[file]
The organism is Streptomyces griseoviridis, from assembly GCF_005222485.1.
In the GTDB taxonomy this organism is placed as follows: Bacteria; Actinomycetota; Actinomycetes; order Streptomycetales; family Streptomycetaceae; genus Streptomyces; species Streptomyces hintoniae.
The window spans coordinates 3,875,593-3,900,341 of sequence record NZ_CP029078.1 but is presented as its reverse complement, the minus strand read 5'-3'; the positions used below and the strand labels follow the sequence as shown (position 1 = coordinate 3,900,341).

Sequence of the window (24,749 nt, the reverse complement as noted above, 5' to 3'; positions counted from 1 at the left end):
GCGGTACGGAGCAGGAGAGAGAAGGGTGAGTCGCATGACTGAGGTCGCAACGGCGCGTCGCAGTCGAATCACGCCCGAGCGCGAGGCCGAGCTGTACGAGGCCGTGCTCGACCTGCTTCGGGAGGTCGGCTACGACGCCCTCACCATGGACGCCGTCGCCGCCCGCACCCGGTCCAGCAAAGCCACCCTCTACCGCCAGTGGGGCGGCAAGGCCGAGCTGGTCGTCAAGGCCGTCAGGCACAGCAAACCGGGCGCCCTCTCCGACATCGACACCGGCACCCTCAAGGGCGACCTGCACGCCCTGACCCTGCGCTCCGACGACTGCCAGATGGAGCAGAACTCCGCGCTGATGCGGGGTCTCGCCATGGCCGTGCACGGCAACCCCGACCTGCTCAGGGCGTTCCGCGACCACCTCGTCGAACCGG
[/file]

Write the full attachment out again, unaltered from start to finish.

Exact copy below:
The organism is Streptomyces griseoviridis, from assembly GCF_005222485.1.
In the GTDB taxonomy this organism is placed as follows: Bacteria; Actinomycetota; Actinomycetes; order Streptomycetales; family Streptomycetaceae; genus Streptomyces; species Streptomyces hintoniae.
The window spans coordinates 3,875,593-3,900,341 of sequence record NZ_CP029078.1 but is presented as its reverse complement, the minus strand read 5'-3'; the positions used below and the strand labels follow the sequence as shown (position 1 = coordinate 3,900,341).

Sequence of the window (24,749 nt, the reverse complement as noted above, 5' to 3'; positions counted from 1 at the left end):
GCGGTACGGAGCAGGAGAGAGAAGGGTGAGTCGCATGACTGAGGTCGCAACGGCGCGTCGCAGTCGAATCACGCCCGAGCGCGAGGCCGAGCTGTACGAGGCCGTGCTCGACCTGCTTCGGGAGGTCGGCTACGACGCCCTCACCATGGACGCCGTCGCCGCCCGCACCCGGTCCAGCAAAGCCACCCTCTACCGCCAGTGGGGCGGCAAGGCCGAGCTGGTCGTCAAGGCCGTCAGGCACAGCAAACCGGGCGCCCTCTCCGACATCGACACCGGCACCCTCAAGGGCGACCTGCACGCCCTGACCCTGCGCTCCGACGACTGCCAGATGGAGCAGAACTCCGCGCTGATGCGGGGTCTCGCCATGGCCGTGCACGGCAACCCCGACCTGCTCAGGGCGTTCCGCGACCACCTCGTCGAACCGG